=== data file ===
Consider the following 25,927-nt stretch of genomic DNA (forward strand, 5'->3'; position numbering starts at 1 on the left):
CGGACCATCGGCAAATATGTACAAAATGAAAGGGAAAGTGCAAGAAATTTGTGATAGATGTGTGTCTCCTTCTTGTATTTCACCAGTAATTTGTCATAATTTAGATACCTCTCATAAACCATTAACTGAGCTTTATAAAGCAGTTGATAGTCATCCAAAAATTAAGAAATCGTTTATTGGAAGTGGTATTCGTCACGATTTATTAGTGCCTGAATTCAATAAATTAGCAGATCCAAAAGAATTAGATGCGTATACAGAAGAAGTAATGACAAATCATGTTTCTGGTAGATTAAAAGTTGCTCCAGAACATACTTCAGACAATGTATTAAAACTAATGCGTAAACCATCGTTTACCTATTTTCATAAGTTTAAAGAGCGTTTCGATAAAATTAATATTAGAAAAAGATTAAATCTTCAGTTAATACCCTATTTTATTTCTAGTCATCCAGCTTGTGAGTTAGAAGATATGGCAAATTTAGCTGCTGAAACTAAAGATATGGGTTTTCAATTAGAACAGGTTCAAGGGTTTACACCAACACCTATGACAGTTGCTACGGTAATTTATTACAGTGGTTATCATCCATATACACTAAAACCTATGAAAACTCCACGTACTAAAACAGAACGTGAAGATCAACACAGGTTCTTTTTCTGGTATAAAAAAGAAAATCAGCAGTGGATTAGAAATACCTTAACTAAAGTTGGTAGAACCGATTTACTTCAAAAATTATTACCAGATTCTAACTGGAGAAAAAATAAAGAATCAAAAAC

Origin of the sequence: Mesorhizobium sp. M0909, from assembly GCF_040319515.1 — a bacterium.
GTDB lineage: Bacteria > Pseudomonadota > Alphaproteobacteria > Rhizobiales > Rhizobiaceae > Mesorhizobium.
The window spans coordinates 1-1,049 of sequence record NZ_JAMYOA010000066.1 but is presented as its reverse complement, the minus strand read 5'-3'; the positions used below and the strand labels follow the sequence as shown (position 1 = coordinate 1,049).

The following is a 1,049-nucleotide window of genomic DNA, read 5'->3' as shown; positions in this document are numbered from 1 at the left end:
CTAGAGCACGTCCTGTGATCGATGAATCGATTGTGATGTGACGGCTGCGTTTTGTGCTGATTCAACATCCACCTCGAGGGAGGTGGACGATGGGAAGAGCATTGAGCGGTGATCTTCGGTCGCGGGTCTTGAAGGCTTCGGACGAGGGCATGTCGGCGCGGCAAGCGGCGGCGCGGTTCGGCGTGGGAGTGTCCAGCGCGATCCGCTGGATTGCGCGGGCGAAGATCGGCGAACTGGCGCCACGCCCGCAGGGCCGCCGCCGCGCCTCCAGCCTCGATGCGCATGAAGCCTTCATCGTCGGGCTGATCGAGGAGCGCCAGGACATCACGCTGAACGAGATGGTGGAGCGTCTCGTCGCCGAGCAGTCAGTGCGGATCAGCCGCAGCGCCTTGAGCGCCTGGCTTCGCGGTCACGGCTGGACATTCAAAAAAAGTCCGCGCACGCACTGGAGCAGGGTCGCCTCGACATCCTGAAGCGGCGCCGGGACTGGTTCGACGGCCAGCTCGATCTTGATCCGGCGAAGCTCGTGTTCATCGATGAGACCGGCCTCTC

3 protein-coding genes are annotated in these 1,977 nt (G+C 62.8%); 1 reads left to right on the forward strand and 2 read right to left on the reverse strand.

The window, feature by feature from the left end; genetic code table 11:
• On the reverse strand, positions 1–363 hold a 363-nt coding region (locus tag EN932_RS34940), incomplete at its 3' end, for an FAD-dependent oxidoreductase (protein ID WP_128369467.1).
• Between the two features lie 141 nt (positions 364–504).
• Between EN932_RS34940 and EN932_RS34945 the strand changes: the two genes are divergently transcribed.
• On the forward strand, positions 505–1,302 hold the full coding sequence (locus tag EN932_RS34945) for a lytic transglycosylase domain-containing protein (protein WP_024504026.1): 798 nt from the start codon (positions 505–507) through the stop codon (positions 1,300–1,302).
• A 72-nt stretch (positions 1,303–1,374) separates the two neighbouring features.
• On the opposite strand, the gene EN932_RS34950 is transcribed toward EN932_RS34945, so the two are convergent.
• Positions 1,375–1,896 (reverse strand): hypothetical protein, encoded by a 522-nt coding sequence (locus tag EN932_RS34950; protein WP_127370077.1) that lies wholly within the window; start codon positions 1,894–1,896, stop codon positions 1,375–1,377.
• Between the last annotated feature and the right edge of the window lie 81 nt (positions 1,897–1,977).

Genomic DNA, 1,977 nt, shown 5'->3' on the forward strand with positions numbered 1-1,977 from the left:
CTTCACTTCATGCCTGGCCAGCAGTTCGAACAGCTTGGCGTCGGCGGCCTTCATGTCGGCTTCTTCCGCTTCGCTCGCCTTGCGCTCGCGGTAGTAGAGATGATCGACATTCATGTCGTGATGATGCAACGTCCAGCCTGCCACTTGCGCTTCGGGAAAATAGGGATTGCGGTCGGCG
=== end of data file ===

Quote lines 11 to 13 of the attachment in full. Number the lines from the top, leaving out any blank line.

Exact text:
• Between the two features lie 141 nt (positions 364–504).
• Between EN932_RS34940 and EN932_RS34945 the strand changes: the two genes are divergently transcribed.
• On the forward strand, positions 505–1,302 hold the full coding sequence (locus tag EN932_RS34945) for a lytic transglycosylase domain-containing protein (protein WP_024504026.1): 798 nt from the start codon (positions 505–507) through the stop codon (positions 1,300–1,302).